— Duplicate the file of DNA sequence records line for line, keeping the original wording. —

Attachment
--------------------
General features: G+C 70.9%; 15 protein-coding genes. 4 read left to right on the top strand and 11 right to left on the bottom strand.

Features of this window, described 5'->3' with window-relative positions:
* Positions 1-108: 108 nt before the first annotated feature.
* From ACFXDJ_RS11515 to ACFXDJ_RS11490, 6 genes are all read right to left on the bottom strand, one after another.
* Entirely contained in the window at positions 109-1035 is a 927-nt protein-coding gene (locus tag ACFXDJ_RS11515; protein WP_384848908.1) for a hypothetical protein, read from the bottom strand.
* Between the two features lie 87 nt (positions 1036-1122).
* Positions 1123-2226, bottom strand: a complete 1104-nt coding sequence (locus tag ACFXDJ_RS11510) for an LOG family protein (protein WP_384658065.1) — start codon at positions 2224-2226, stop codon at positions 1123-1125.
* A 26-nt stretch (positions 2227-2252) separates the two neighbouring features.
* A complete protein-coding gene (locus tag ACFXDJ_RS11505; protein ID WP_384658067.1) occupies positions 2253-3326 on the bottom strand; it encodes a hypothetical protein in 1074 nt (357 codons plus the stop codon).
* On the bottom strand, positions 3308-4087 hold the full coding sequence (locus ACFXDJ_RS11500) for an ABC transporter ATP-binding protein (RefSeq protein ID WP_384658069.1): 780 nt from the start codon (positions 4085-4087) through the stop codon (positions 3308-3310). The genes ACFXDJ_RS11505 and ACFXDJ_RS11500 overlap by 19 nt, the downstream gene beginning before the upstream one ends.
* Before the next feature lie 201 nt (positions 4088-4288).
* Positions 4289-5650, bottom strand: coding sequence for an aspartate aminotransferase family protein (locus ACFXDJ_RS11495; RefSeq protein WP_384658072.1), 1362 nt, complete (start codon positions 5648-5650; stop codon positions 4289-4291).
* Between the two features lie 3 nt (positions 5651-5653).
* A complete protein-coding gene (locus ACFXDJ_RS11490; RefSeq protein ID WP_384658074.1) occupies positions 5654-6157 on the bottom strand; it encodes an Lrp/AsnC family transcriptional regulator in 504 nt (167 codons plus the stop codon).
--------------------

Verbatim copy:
General features: G+C 70.9%; 15 protein-coding genes. 4 read left to right on the top strand and 11 right to left on the bottom strand.

Features of this window, described 5'->3' with window-relative positions:
* Positions 1-108: 108 nt before the first annotated feature.
* From ACFXDJ_RS11515 to ACFXDJ_RS11490, 6 genes are all read right to left on the bottom strand, one after another.
* Entirely contained in the window at positions 109-1035 is a 927-nt protein-coding gene (locus tag ACFXDJ_RS11515; protein WP_384848908.1) for a hypothetical protein, read from the bottom strand.
* Between the two features lie 87 nt (positions 1036-1122).
* Positions 1123-2226, bottom strand: a complete 1104-nt coding sequence (locus tag ACFXDJ_RS11510) for an LOG family protein (protein WP_384658065.1) — start codon at positions 2224-2226, stop codon at positions 1123-1125.
* A 26-nt stretch (positions 2227-2252) separates the two neighbouring features.
* A complete protein-coding gene (locus tag ACFXDJ_RS11505; protein ID WP_384658067.1) occupies positions 2253-3326 on the bottom strand; it encodes a hypothetical protein in 1074 nt (357 codons plus the stop codon).
* On the bottom strand, positions 3308-4087 hold the full coding sequence (locus ACFXDJ_RS11500) for an ABC transporter ATP-binding protein (RefSeq protein ID WP_384658069.1): 780 nt from the start codon (positions 4085-4087) through the stop codon (positions 3308-3310). The genes ACFXDJ_RS11505 and ACFXDJ_RS11500 overlap by 19 nt, the downstream gene beginning before the upstream one ends.
* Before the next feature lie 201 nt (positions 4088-4288).
* Positions 4289-5650, bottom strand: coding sequence for an aspartate aminotransferase family protein (locus ACFXDJ_RS11495; RefSeq protein WP_384658072.1), 1362 nt, complete (start codon positions 5648-5650; stop codon positions 4289-4291).
* Between the two features lie 3 nt (positions 5651-5653).
* A complete protein-coding gene (locus ACFXDJ_RS11490; RefSeq protein ID WP_384658074.1) occupies positions 5654-6157 on the bottom strand; it encodes an Lrp/AsnC family transcriptional regulator in 504 nt (167 codons plus the stop codon).